© 2024 South Carolina Public Radio
Play Live Radio
Next Up:
0:00 0:00
Available On Air Stations

Upstate SC school districts work together to find teachers

Nick Youngson

Several dozen school districts in the Upstate are pooling resources to recruit teachers.

The new marketing campaign, called Teach at the Top, was in the works before the pandemic exacerbated teacher shortages statewide. Now, the districts say it's even more critical.

The effort is a collaboration between the 23 Upstate school districts and three nonprofits. The hope is that they will be more successful working together than competing against each other.

It's modeled after a regional cooperation between local governments to promote the area to businesses. That effort, Ten at the Top, has shown that one of the biggest challenges is simply getting your name out there, said Ten at the Top's executive director, Dean Hybl. The biggest competition comes from other parts of the country, not neighbors.

"If there are people coming from other parts of the country that have an interest in moving to the region to work and live, that's a win for the whole region no matter where they end up," Hybl said.

The conversations that led to Teach at the Top started in 2015 when Ten at the Top organized a meeting between education leaders in the 10 Upstate counties. One of the biggest problems districts reported was teacher recruitment and staff shortages.

By 2019, the group made teacher recruitment a focus. They decided to create a digital marketing campaign with one centralized website that would promote the region as a whole and connect potential employees to information on jobs in each district.

"Instead of having 23 districts doing their own thing, can we try and centralize things and make it easier for folks to find their pathway into the classroom?" said Catherine Schumacher, head of Public Education Partners, an education nonprofit in Greenville that's helping lead the effort.

When the pandemic hit, the districts' teacher recruitment efforts were put on hold. Yet the teacher shortage issues only became worse.

Teacher vacancies at the start of the 2022-23 school year were the highest they've been since the Center for Educator Recruitment, Retention and Advancement began tracking in 2001. Vacancies this school year were up 39 percent compared to the previous year.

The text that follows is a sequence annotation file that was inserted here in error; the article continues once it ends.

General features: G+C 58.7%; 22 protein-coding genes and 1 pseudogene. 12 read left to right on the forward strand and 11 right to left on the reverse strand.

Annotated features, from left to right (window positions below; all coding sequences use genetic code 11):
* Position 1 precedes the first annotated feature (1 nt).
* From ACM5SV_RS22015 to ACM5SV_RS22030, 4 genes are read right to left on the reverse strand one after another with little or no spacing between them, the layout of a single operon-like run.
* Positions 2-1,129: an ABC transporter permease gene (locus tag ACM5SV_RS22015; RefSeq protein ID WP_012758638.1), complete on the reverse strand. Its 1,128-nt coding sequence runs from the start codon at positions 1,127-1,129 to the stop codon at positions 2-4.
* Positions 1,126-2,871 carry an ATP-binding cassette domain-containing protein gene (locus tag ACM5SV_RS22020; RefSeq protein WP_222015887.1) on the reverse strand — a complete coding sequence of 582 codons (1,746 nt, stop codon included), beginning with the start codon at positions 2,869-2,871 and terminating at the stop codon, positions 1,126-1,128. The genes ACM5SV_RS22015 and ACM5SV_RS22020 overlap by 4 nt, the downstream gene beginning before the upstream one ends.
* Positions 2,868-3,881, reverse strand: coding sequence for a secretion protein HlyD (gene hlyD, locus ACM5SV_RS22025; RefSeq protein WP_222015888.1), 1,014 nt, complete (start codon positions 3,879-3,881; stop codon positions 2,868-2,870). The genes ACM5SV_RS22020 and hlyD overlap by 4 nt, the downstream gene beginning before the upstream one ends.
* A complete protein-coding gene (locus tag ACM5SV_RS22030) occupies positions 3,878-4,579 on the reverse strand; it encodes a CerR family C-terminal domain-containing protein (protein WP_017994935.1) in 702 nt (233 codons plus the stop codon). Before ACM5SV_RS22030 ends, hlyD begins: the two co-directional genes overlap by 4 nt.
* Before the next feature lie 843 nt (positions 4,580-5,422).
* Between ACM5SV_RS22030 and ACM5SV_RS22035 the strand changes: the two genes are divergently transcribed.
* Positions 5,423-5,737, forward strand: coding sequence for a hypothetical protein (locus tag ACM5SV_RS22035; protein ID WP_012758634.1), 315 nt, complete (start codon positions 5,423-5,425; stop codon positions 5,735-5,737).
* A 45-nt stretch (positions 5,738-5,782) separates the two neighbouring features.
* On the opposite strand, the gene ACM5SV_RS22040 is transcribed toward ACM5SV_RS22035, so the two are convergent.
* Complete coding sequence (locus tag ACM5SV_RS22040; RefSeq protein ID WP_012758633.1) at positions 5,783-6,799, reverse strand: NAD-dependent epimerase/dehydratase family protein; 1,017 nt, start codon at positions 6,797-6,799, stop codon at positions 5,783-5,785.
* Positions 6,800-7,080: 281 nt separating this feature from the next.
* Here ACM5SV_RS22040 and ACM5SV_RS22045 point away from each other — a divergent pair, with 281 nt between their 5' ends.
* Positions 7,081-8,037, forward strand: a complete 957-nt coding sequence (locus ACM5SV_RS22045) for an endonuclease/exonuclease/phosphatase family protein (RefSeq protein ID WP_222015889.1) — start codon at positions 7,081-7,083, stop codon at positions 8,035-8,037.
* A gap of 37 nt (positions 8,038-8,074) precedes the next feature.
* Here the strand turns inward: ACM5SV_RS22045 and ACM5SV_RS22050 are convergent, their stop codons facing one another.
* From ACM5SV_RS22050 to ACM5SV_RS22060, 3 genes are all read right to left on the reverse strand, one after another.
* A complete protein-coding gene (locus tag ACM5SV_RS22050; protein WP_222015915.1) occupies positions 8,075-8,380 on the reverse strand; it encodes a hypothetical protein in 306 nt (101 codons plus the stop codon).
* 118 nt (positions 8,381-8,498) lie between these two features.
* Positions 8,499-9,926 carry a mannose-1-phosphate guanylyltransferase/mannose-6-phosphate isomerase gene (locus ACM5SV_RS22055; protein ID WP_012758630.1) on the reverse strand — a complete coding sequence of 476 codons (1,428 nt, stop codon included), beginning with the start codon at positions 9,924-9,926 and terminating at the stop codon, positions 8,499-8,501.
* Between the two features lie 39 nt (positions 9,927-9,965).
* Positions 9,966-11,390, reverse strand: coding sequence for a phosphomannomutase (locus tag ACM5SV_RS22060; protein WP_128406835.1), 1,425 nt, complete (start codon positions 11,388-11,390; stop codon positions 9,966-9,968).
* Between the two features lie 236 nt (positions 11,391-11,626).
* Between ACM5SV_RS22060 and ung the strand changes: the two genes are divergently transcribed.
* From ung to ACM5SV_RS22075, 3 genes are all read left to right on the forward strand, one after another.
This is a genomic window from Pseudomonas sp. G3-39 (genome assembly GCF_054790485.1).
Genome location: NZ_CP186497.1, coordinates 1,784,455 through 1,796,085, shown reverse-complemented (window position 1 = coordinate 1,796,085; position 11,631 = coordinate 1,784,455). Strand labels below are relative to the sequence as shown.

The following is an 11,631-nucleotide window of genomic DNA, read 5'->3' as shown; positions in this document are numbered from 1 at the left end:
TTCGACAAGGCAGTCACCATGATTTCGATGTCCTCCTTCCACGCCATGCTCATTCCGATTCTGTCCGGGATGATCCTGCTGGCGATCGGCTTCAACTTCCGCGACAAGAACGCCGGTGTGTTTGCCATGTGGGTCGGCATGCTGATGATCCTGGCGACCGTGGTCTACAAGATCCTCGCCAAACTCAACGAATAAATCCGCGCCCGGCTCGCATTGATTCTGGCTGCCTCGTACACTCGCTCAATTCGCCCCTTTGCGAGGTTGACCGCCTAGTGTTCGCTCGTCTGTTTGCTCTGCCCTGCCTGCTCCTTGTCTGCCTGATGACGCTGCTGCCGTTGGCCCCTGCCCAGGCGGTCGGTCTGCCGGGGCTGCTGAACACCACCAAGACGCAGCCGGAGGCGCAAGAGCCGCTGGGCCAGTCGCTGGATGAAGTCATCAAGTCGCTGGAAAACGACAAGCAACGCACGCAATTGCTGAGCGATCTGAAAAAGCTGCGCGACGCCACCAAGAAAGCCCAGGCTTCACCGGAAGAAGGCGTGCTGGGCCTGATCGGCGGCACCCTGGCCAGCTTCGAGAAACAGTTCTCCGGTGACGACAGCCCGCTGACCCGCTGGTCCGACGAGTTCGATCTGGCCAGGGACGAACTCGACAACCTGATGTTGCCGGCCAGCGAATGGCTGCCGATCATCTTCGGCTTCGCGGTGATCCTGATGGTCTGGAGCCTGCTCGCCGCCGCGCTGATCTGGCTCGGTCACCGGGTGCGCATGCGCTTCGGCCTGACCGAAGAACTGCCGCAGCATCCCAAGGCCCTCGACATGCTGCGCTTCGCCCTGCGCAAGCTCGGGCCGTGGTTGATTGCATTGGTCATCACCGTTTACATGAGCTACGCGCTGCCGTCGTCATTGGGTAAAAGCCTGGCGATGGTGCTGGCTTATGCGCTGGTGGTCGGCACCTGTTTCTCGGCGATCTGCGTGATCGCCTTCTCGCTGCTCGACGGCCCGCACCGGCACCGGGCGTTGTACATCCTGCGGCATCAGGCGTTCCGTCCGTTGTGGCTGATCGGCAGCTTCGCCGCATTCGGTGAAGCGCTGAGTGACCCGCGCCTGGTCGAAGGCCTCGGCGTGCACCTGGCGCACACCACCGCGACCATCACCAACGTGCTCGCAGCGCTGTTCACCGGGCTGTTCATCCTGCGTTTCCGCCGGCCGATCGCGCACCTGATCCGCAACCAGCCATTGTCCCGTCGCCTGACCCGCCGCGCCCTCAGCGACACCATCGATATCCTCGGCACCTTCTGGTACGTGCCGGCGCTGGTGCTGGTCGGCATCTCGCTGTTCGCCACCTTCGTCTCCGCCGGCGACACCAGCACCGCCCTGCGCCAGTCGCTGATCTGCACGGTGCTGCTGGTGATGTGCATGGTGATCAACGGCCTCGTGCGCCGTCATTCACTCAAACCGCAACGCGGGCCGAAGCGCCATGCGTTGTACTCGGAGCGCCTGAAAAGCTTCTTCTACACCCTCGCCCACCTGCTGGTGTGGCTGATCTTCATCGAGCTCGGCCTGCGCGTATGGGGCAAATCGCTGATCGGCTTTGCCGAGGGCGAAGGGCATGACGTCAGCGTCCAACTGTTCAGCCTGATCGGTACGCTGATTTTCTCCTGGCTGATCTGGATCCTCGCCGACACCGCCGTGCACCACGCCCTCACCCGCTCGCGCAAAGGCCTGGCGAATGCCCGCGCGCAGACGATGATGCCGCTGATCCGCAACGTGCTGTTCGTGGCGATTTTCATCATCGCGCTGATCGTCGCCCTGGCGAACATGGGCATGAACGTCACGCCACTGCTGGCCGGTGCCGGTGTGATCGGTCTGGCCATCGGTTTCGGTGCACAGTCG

The group turned its efforts back to the website and marketing campaign and launched over the summer. Ten at the Top, Public Education Partners and the Upstate SC Alliance, a public/private economic development organization, provided seed money and districts were each asked to chip in.

They're marketing mostly out of state in places like Michigan, New Jersey, New York and Pennsylvania, as well as in neighboring Georgia and North Carolina. These states were picked because districts have had success recruiting there already, Schumacher said.

Getting everyone on board has been a process. Some districts were skeptical about whether the effort would benefit them. The group's initial worry that the largest districts, including Greenville, wouldn't be interested because they have the resources to aggressively recruit across the country.

But the larger school districts have been on board. The ones on the fence are mostly mid-sized districts, Schumacher said.

Some of the most enthusiastic districts have been smaller ones that don't have staff specifically dedicated to recruiting. In one district Schumacher talked to, the director of academics was also in charge of hiring.

Schumacher's plan is to run the marketing campaign for two years and see if it helps.

Dylan McCullough, a spokesman for Anderson School District 3, said his district sees definite benefits to being involved. There are five school districts in Anderson County, and administrators are used to facing friendly competition for teachers and staff.

McCullough emphasizes the friendly part, though. Over the years, the districts have found they have more luck working together to promote Anderson County as a whole.

"We're not trying to snag people from a neighboring district," McCullough said. "It's just trying to promote the teaching profession."

McCullough said his district is hopeful the effort will help attract candidates who might not have known about them otherwise. Someone interested in moving to the area might have only heard about Greenville.

But if a job isn't available there, maybe they will consider neighboring Anderson County.